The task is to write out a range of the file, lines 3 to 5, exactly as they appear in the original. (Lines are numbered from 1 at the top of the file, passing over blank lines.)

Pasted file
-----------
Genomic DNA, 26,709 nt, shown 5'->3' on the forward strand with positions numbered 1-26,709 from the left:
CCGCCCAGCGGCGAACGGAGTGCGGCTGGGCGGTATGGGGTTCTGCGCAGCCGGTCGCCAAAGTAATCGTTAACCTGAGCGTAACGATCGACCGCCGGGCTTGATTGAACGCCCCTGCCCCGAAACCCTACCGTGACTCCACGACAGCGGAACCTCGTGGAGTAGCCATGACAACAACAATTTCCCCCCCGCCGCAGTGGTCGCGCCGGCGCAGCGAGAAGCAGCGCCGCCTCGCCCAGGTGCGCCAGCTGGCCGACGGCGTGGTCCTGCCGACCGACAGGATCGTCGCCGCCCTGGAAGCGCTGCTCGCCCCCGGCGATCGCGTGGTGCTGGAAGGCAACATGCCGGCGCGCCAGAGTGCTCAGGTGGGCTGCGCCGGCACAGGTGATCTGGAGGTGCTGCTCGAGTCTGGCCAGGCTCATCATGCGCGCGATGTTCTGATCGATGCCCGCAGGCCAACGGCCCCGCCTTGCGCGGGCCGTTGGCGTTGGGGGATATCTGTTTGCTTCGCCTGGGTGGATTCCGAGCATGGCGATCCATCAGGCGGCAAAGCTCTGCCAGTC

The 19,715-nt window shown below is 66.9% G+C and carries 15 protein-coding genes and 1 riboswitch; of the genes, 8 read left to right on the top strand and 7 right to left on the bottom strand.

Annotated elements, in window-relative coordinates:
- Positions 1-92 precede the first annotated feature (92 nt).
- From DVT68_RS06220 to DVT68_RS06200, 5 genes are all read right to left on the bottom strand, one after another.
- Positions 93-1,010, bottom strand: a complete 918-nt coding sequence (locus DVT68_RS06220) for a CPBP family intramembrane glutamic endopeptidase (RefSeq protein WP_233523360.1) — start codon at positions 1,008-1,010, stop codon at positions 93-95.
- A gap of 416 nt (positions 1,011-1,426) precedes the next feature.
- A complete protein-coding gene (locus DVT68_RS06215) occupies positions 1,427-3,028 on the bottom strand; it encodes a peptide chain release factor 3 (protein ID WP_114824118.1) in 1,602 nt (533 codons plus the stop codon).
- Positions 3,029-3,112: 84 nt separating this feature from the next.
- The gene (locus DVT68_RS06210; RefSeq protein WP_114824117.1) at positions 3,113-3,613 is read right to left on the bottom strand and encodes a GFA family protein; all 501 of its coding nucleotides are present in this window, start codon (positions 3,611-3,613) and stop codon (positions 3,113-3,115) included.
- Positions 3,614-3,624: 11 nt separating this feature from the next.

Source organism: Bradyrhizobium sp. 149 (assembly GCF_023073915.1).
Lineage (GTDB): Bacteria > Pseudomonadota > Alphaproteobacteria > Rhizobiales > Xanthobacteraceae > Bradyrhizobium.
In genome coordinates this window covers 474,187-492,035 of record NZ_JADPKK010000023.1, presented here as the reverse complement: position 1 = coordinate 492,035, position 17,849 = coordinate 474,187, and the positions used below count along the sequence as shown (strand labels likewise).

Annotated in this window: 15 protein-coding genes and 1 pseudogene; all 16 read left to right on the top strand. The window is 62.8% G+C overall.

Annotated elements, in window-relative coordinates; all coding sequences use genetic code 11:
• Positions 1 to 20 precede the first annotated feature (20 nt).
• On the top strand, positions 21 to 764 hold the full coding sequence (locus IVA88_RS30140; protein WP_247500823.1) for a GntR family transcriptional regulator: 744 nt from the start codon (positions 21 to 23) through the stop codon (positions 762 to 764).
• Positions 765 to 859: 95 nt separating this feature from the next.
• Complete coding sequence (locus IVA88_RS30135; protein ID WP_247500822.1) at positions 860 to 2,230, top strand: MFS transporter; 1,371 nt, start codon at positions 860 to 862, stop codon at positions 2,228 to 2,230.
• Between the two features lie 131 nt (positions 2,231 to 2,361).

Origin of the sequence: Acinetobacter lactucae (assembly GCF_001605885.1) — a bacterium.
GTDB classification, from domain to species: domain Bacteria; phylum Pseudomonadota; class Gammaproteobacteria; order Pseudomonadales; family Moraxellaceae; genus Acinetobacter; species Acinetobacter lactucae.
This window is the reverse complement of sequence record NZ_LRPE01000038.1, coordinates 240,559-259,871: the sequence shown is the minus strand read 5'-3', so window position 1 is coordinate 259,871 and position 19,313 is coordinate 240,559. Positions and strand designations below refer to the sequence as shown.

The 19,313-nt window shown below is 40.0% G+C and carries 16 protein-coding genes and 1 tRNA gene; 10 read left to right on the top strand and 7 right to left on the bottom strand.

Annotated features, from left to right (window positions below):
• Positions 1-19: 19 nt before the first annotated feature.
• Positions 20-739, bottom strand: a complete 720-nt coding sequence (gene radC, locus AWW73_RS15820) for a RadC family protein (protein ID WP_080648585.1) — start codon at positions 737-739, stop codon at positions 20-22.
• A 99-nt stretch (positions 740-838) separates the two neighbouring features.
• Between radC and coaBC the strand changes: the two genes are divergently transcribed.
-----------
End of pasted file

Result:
The 19,715-nt window shown below is 66.9% G+C and carries 15 protein-coding genes and 1 riboswitch; of the genes, 8 read left to right on the top strand and 7 right to left on the bottom strand.

Annotated elements, in window-relative coordinates:
- Positions 1-92 precede the first annotated feature (92 nt).